The disciples that are with Jesus know all about these storms. Why? Many of them are fishermen and have been fishing these waters all their lives. They know how the storms come up suddenly and they know how to handle themselves and the boats when they do occur. Yet in this case, the storm is overwhelming. They are in fear for their lives. Where is Jesus? Asleep! “We’re dying here! Don’t you care?!” “He woke up and rebuked the wind, and said to the sea, ‘Peace! Be still!’ Then the wind ceased, and there was a dead calm.”

“At an acceptable time I have listened to you, and on a day of salvation I have helped you.”

Twelve people are working through a Bible study getting ready for the Sunday service. They were apparently studying the exact same lessons as we had this morning, the African Methodist Episcopal Church uses the Revised Common Lectionary. They had read about the storm. About the disciples fear. How the disciples woke Jesus and asked, “Don’t you care that we are dying?” A visitor arrives and sits in for an hour, then without warning pulls out a gun and kills nine of those in attendance.

“At an acceptable time I have listened to you, and on a day of salvation I have helped you.” God helped them? I think some would say that God was still sleeping in the bow of the boat.

He’ll save a bomber during WWII bombing run. He’ll save a boy during a battle with a giant. He’ll show up and save twelve fellas who are about to drown in a sudden storm. But he won’t save nine people at a prayer meeting in a church?

Where was God? Is he sleeping? That idea of an absent landlord or sleeping God works, not only with Charleston, but in so many other tragedies, great and small. From what is taking place in the Middle East to Charleston to the hospital room where a little child lies dying of some incurable disease to a family that is breaking apart due to infidelity to the single dad who can’t pay the power bill and feed his children to this to that – and the list goes on. In witnessing these things, hope dies, faith dwindles and people begin to ask, first only in whispers but then in shouts, “Where is God?”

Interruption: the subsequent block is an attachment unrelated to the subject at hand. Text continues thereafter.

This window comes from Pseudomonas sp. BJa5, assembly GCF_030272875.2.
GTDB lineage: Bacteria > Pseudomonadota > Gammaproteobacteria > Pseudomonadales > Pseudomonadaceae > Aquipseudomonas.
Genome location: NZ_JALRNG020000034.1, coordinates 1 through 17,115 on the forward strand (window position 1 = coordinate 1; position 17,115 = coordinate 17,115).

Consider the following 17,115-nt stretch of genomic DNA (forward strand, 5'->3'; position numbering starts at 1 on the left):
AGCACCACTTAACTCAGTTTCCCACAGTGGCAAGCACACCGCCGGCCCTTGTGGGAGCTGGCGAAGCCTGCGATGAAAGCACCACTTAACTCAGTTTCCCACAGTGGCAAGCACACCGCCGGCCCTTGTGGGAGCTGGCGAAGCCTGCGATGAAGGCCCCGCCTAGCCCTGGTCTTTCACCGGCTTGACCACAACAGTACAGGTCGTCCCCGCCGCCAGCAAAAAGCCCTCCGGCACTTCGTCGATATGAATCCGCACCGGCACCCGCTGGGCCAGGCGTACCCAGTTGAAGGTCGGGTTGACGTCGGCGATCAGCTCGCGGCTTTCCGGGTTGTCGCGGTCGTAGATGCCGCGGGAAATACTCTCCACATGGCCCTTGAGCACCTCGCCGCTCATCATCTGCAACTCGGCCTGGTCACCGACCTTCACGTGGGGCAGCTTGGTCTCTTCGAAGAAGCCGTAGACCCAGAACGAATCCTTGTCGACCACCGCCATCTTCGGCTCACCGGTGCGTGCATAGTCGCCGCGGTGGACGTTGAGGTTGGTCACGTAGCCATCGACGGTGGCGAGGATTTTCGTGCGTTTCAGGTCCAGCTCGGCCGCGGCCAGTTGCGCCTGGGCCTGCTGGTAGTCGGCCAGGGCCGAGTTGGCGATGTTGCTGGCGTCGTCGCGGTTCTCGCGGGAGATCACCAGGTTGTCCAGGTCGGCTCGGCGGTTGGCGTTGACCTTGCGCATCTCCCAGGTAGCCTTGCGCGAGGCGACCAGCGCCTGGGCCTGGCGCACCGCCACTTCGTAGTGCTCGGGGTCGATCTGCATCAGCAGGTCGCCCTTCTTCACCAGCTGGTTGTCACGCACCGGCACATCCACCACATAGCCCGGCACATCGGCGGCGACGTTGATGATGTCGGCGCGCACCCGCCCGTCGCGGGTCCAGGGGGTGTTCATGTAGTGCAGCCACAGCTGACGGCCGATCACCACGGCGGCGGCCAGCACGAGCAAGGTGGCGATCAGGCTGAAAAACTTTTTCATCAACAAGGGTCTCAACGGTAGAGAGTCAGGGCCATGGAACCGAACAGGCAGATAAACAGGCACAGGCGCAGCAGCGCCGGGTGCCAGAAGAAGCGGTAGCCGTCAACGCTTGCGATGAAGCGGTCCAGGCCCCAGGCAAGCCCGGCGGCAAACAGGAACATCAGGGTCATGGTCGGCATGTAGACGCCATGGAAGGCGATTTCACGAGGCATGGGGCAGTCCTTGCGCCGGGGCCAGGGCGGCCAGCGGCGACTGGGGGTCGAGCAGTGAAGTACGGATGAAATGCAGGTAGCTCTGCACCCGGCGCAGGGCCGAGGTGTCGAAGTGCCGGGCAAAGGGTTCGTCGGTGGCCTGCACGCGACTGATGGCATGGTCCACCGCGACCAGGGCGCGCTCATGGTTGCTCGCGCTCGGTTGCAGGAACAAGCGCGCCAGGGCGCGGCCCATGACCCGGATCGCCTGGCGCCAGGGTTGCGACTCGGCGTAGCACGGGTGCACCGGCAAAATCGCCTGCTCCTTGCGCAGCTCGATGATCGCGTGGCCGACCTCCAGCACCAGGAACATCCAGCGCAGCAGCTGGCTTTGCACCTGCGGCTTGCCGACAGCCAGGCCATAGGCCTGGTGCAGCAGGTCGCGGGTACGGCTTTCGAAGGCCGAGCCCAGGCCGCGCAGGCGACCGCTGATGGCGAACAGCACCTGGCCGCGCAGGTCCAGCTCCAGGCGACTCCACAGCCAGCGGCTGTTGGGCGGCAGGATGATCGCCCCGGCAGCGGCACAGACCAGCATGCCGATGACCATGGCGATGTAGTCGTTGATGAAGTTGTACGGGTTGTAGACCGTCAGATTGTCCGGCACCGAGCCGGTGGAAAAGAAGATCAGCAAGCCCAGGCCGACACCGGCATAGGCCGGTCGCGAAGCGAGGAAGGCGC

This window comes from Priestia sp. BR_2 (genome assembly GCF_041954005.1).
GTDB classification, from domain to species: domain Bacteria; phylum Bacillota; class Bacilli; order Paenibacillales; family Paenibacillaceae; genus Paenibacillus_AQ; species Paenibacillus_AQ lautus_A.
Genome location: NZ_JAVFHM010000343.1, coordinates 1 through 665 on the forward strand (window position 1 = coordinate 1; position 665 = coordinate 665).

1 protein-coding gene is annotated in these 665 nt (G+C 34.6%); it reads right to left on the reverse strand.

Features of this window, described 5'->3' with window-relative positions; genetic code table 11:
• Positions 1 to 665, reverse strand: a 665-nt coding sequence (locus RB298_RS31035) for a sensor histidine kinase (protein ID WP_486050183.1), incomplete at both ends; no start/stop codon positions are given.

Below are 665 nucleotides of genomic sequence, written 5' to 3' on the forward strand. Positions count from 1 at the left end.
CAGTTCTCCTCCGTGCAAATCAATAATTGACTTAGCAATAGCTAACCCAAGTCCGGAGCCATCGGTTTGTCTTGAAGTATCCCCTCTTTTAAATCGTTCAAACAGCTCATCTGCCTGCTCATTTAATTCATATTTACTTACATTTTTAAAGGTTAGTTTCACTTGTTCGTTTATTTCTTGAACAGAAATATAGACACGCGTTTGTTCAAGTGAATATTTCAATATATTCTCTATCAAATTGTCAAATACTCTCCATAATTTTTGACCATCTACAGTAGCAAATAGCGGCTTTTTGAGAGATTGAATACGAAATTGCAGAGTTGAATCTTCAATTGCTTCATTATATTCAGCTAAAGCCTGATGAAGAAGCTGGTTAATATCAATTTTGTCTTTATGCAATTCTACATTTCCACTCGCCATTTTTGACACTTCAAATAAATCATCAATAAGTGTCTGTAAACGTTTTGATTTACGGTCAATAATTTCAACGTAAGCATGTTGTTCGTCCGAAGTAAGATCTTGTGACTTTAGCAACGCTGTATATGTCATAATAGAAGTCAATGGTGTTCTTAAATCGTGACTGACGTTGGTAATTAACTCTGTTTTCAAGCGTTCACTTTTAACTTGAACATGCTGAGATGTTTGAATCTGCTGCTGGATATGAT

Elie Wiesel is a survivor of Auschwitz and author of numerous books. In his book Night, he describes how he and the other prisoners were forced to watch the hanging execution of two adults and one young boy. The two adults died quickly, but the young boy survived for quite some time. It was a horror to watch. Wiesel said that it was at that point he heard someone from behind him quietly ask, “Where is God now?” Wiesel says, “And I heard a voice within me answer him: ‘Where is He? Here He is—He is hanging here on this gallows…’”

The events of Charleston, in and of themselves, are events almost too horrible to contemplate. However, they have a tendency to force our focus on the more universal horrors that assault so many others and even ourselves. We can look at stories about Czech slaves saving the flying fortresses, about David and Goliath, and so many others, and say, “Yay! The good guys won.” Those are the days when it is easy to have faith and shout, “Our God is King.” But then in the very next breath the “good guys” end up suffering for no apparent reason. They lie dead by the hands of some plague of a human being. So, where is God? Here He is – He is lying in the church with those nine. He is in the bed next to the cancer patient. He is sitting with the family in distress. He is reaching out to the struggling father. He is hanging upon the cross and with his last breath, he is interceding for us, “Father, forgive them, for they know not what they do.” He is with us and He is redeeming us, even in the midst of so many horrors.

I lift up my eyes to the hills.
From whence does my help come?
My help comes from the Lord,
who made heaven and earth.
He will not let your foot be moved,
he who keeps you will not slumber.
Behold, he who keeps Israel
will neither slumber nor sleep.

Let us Pray: Living God, our refuge and strength, even the wind and sea obey your voice. Put the wind back in its place, and say to the sea: Peace! Be still! Fill us with great faith, and save us from the surging water, so that we may tell the good news of your saving love; through Jesus Christ our Lord, who is our Hope in the storm. Amen